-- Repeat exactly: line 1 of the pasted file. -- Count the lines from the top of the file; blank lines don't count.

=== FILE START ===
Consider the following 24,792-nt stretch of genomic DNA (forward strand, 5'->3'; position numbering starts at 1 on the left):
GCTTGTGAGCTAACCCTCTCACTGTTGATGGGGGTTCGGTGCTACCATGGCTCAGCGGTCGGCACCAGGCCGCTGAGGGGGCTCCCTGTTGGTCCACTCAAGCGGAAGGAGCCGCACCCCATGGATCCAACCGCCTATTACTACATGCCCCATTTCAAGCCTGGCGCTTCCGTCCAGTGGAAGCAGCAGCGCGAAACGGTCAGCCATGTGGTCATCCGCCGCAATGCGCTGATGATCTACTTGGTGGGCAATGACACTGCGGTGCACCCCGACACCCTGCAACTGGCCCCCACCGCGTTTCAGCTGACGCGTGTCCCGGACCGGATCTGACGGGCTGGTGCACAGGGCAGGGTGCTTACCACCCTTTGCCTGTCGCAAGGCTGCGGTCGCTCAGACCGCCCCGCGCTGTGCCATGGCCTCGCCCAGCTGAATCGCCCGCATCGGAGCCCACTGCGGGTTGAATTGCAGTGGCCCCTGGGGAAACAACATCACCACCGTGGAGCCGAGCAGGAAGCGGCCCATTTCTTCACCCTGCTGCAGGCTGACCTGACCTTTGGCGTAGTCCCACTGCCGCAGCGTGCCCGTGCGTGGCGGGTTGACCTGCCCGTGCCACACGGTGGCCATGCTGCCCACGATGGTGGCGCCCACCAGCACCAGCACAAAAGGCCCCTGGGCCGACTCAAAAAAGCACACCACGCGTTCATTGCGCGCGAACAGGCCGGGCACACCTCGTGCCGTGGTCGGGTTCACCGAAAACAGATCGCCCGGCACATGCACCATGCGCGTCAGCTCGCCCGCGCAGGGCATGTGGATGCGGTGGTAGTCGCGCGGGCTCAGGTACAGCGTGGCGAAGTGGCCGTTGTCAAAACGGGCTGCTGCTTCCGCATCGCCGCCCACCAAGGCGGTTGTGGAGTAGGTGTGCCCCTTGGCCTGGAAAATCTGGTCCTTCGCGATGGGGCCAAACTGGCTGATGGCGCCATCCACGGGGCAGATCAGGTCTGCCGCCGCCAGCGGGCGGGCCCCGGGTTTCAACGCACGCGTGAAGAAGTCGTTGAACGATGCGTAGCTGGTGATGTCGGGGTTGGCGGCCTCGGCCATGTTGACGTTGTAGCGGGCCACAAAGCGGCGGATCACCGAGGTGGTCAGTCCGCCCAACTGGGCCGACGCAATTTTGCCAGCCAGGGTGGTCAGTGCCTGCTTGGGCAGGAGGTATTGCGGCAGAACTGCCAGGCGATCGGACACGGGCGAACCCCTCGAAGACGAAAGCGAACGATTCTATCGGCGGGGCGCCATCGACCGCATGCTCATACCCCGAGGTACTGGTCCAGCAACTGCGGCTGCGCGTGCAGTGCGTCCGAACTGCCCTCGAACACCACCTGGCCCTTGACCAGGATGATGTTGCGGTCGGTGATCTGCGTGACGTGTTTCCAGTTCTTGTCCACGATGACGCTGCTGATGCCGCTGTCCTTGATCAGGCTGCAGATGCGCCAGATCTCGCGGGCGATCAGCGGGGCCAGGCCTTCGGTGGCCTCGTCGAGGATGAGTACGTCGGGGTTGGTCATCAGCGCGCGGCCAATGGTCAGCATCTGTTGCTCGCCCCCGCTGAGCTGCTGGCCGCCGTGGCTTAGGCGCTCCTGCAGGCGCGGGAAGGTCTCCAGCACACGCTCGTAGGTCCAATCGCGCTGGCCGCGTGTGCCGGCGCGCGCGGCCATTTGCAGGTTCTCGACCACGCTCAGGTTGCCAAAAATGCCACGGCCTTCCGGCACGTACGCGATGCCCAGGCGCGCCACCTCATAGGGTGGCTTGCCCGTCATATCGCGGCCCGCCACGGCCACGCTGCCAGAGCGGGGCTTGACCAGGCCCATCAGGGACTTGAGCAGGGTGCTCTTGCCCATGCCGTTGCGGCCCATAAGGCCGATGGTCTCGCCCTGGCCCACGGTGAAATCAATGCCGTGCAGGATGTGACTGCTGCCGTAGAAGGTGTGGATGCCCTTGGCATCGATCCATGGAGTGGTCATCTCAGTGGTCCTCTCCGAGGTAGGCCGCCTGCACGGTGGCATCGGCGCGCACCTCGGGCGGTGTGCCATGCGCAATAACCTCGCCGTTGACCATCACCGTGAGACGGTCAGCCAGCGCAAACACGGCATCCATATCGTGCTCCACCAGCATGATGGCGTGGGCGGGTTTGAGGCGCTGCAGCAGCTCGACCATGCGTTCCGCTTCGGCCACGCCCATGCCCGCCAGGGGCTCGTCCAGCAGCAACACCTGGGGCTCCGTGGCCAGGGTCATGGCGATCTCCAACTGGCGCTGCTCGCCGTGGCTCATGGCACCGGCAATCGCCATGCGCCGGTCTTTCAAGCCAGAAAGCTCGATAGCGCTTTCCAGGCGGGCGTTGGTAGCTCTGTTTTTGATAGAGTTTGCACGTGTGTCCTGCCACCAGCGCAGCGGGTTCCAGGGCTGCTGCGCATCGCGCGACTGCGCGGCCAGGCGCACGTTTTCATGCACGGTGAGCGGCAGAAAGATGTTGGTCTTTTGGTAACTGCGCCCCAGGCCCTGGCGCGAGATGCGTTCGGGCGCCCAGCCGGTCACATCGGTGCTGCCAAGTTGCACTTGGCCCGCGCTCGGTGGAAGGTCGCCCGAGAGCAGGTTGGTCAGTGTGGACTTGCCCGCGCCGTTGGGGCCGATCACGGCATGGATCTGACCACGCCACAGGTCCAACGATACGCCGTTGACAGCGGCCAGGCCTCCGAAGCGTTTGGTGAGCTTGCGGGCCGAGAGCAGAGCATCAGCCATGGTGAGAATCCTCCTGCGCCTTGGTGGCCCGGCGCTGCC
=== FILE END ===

Consider the following 24,792-nt stretch of genomic DNA (forward strand, 5'->3'; position numbering starts at 1 on the left):